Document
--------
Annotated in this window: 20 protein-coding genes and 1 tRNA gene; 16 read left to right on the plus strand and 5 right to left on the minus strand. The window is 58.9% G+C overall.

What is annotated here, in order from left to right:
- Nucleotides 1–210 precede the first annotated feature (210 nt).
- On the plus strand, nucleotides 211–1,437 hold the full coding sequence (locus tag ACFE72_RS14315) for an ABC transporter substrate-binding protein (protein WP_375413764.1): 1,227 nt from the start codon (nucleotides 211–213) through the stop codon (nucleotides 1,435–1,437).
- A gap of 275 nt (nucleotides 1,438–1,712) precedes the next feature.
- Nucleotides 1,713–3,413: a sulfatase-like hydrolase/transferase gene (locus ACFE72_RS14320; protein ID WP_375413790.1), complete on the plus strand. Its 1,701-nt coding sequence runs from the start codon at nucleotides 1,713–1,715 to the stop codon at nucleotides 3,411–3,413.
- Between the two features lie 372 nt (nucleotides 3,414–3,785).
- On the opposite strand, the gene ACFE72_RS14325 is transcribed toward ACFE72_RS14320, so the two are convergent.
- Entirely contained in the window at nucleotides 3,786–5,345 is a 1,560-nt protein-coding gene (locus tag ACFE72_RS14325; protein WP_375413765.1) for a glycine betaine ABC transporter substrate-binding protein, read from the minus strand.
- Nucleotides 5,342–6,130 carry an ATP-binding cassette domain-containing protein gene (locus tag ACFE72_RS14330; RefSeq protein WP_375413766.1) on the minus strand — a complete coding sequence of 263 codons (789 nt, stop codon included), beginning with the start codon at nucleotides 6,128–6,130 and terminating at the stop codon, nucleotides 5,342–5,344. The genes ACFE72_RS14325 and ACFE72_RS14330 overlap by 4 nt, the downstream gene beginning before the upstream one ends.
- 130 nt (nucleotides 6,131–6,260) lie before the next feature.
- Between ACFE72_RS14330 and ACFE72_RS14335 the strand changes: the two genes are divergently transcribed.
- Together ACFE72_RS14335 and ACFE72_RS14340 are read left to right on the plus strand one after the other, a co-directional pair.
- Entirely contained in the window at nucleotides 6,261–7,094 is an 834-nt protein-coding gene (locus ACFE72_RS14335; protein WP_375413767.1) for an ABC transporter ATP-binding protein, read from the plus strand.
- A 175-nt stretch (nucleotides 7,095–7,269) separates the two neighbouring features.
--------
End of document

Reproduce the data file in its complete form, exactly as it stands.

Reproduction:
Annotated in this window: 20 protein-coding genes and 1 tRNA gene; 16 read left to right on the plus strand and 5 right to left on the minus strand. The window is 58.9% G+C overall.

What is annotated here, in order from left to right:
- Nucleotides 1–210 precede the first annotated feature (210 nt).
- On the plus strand, nucleotides 211–1,437 hold the full coding sequence (locus tag ACFE72_RS14315) for an ABC transporter substrate-binding protein (protein WP_375413764.1): 1,227 nt from the start codon (nucleotides 211–213) through the stop codon (nucleotides 1,435–1,437).
- A gap of 275 nt (nucleotides 1,438–1,712) precedes the next feature.
- Nucleotides 1,713–3,413: a sulfatase-like hydrolase/transferase gene (locus ACFE72_RS14320; protein ID WP_375413790.1), complete on the plus strand. Its 1,701-nt coding sequence runs from the start codon at nucleotides 1,713–1,715 to the stop codon at nucleotides 3,411–3,413.
- Between the two features lie 372 nt (nucleotides 3,414–3,785).
- On the opposite strand, the gene ACFE72_RS14325 is transcribed toward ACFE72_RS14320, so the two are convergent.
- Entirely contained in the window at nucleotides 3,786–5,345 is a 1,560-nt protein-coding gene (locus tag ACFE72_RS14325; protein WP_375413765.1) for a glycine betaine ABC transporter substrate-binding protein, read from the minus strand.
- Nucleotides 5,342–6,130 carry an ATP-binding cassette domain-containing protein gene (locus tag ACFE72_RS14330; RefSeq protein WP_375413766.1) on the minus strand — a complete coding sequence of 263 codons (789 nt, stop codon included), beginning with the start codon at nucleotides 6,128–6,130 and terminating at the stop codon, nucleotides 5,342–5,344. The genes ACFE72_RS14325 and ACFE72_RS14330 overlap by 4 nt, the downstream gene beginning before the upstream one ends.
- 130 nt (nucleotides 6,131–6,260) lie before the next feature.
- Between ACFE72_RS14330 and ACFE72_RS14335 the strand changes: the two genes are divergently transcribed.
- Together ACFE72_RS14335 and ACFE72_RS14340 are read left to right on the plus strand one after the other, a co-directional pair.
- Entirely contained in the window at nucleotides 6,261–7,094 is an 834-nt protein-coding gene (locus ACFE72_RS14335; protein WP_375413767.1) for an ABC transporter ATP-binding protein, read from the plus strand.
- A 175-nt stretch (nucleotides 7,095–7,269) separates the two neighbouring features.